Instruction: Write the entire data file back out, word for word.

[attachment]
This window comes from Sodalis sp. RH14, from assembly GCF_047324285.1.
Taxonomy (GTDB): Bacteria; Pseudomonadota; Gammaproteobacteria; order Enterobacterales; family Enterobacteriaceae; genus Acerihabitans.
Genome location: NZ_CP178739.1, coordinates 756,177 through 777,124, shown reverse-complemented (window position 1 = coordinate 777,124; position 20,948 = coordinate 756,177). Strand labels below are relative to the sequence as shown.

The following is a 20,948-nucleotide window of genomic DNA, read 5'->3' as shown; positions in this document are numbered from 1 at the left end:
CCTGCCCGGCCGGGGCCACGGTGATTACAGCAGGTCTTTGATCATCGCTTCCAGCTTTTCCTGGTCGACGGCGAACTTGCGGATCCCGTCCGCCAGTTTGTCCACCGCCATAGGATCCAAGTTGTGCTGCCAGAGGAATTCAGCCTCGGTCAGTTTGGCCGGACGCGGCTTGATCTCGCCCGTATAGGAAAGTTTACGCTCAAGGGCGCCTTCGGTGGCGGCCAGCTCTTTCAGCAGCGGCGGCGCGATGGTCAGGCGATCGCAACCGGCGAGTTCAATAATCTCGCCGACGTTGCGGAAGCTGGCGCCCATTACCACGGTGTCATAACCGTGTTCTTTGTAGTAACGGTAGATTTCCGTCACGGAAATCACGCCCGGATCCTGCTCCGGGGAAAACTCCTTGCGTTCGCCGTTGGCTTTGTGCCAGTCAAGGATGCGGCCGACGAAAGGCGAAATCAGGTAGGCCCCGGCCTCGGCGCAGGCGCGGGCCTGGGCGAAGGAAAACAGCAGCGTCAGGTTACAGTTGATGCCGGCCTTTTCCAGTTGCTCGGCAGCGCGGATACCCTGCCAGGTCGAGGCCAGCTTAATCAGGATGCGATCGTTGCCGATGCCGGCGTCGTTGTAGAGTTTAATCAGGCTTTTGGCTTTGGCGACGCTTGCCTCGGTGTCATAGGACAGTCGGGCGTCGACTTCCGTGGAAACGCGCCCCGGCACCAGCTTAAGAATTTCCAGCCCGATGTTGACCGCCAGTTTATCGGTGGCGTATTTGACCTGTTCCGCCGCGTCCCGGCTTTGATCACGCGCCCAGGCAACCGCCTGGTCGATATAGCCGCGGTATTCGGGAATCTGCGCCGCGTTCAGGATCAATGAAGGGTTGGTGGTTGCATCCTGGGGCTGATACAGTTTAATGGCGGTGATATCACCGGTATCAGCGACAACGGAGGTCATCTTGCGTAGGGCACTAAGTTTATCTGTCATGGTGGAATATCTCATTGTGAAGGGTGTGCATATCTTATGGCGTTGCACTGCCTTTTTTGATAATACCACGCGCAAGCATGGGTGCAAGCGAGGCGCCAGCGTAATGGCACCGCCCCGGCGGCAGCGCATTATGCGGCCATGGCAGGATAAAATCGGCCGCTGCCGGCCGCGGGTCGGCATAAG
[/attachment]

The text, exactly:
This window comes from Sodalis sp. RH14, from assembly GCF_047324285.1.
Taxonomy (GTDB): Bacteria; Pseudomonadota; Gammaproteobacteria; order Enterobacterales; family Enterobacteriaceae; genus Acerihabitans.
Genome location: NZ_CP178739.1, coordinates 756,177 through 777,124, shown reverse-complemented (window position 1 = coordinate 777,124; position 20,948 = coordinate 756,177). Strand labels below are relative to the sequence as shown.

The following is a 20,948-nucleotide window of genomic DNA, read 5'->3' as shown; positions in this document are numbered from 1 at the left end:
CCTGCCCGGCCGGGGCCACGGTGATTACAGCAGGTCTTTGATCATCGCTTCCAGCTTTTCCTGGTCGACGGCGAACTTGCGGATCCCGTCCGCCAGTTTGTCCACCGCCATAGGATCCAAGTTGTGCTGCCAGAGGAATTCAGCCTCGGTCAGTTTGGCCGGACGCGGCTTGATCTCGCCCGTATAGGAAAGTTTACGCTCAAGGGCGCCTTCGGTGGCGGCCAGCTCTTTCAGCAGCGGCGGCGCGATGGTCAGGCGATCGCAACCGGCGAGTTCAATAATCTCGCCGACGTTGCGGAAGCTGGCGCCCATTACCACGGTGTCATAACCGTGTTCTTTGTAGTAACGGTAGATTTCCGTCACGGAAATCACGCCCGGATCCTGCTCCGGGGAAAACTCCTTGCGTTCGCCGTTGGCTTTGTGCCAGTCAAGGATGCGGCCGACGAAAGGCGAAATCAGGTAGGCCCCGGCCTCGGCGCAGGCGCGGGCCTGGGCGAAGGAAAACAGCAGCGTCAGGTTACAGTTGATGCCGGCCTTTTCCAGTTGCTCGGCAGCGCGGATACCCTGCCAGGTCGAGGCCAGCTTAATCAGGATGCGATCGTTGCCGATGCCGGCGTCGTTGTAGAGTTTAATCAGGCTTTTGGCTTTGGCGACGCTTGCCTCGGTGTCATAGGACAGTCGGGCGTCGACTTCCGTGGAAACGCGCCCCGGCACCAGCTTAAGAATTTCCAGCCCGATGTTGACCGCCAGTTTATCGGTGGCGTATTTGACCTGTTCCGCCGCGTCCCGGCTTTGATCACGCGCCCAGGCAACCGCCTGGTCGATATAGCCGCGGTATTCGGGAATCTGCGCCGCGTTCAGGATCAATGAAGGGTTGGTGGTTGCATCCTGGGGCTGATACAGTTTAATGGCGGTGATATCACCGGTATCAGCGACAACGGAGGTCATCTTGCGTAGGGCACTAAGTTTATCTGTCATGGTGGAATATCTCATTGTGAAGGGTGTGCATATCTTATGGCGTTGCACTGCCTTTTTTGATAATACCACGCGCAAGCATGGGTGCAAGCGAGGCGCCAGCGTAATGGCACCGCCCCGGCGGCAGCGCATTATGCGGCCATGGCAGGATAAAATCGGCCGCTGCCGGCCGCGGGTCGGCATAAG